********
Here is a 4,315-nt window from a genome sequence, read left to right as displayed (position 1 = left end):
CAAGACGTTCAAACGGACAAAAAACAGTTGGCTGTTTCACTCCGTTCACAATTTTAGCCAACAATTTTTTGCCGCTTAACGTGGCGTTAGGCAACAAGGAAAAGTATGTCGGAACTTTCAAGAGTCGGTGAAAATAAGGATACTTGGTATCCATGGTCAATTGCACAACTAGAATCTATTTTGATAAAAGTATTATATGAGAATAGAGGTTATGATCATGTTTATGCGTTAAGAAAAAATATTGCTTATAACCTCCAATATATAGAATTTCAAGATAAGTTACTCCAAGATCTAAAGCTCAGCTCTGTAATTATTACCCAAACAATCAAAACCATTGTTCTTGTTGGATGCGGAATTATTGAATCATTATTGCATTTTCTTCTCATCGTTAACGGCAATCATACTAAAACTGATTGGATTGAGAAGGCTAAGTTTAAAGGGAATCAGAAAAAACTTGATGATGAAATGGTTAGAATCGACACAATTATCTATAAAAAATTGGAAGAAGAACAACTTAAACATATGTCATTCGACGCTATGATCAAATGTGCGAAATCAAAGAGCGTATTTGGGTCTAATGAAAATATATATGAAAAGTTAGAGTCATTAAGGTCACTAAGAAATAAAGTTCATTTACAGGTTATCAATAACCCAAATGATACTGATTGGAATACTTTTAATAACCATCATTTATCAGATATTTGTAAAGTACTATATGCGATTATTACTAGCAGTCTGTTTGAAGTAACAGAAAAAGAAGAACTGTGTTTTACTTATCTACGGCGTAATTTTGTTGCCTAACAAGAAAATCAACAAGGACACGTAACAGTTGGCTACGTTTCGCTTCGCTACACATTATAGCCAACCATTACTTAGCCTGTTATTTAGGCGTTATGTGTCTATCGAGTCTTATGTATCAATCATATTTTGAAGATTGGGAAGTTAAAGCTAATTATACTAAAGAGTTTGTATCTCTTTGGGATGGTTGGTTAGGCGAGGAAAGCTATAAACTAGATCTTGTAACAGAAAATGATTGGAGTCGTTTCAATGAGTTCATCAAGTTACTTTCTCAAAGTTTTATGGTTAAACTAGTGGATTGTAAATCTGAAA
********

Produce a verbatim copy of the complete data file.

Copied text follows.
Here is a 4,315-nt window from a genome sequence, read left to right as displayed (position 1 = left end):
CAAGACGTTCAAACGGACAAAAAACAGTTGGCTGTTTCACTCCGTTCACAATTTTAGCCAACAATTTTTTGCCGCTTAACGTGGCGTTAGGCAACAAGGAAAAGTATGTCGGAACTTTCAAGAGTCGGTGAAAATAAGGATACTTGGTATCCATGGTCAATTGCACAACTAGAATCTATTTTGATAAAAGTATTATATGAGAATAGAGGTTATGATCATGTTTATGCGTTAAGAAAAAATATTGCTTATAACCTCCAATATATAGAATTTCAAGATAAGTTACTCCAAGATCTAAAGCTCAGCTCTGTAATTATTACCCAAACAATCAAAACCATTGTTCTTGTTGGATGCGGAATTATTGAATCATTATTGCATTTTCTTCTCATCGTTAACGGCAATCATACTAAAACTGATTGGATTGAGAAGGCTAAGTTTAAAGGGAATCAGAAAAAACTTGATGATGAAATGGTTAGAATCGACACAATTATCTATAAAAAATTGGAAGAAGAACAACTTAAACATATGTCATTCGACGCTATGATCAAATGTGCGAAATCAAAGAGCGTATTTGGGTCTAATGAAAATATATATGAAAAGTTAGAGTCATTAAGGTCACTAAGAAATAAAGTTCATTTACAGGTTATCAATAACCCAAATGATACTGATTGGAATACTTTTAATAACCATCATTTATCAGATATTTGTAAAGTACTATATGCGATTATTACTAGCAGTCTGTTTGAAGTAACAGAAAAAGAAGAACTGTGTTTTACTTATCTACGGCGTAATTTTGTTGCCTAACAAGAAAATCAACAAGGACACGTAACAGTTGGCTACGTTTCGCTTCGCTACACATTATAGCCAACCATTACTTAGCCTGTTATTTAGGCGTTATGTGTCTATCGAGTCTTATGTATCAATCATATTTTGAAGATTGGGAAGTTAAAGCTAATTATACTAAAGAGTTTGTATCTCTTTGGGATGGTTGGTTAGGCGAGGAAAGCTATAAACTAGATCTTGTAACAGAAAATGATTGGAGTCGTTTCAATGAGTTCATCAAGTTACTTTCTCAAAGTTTTATGGTTAAACTAGTGGATTGTAAATCTGAAA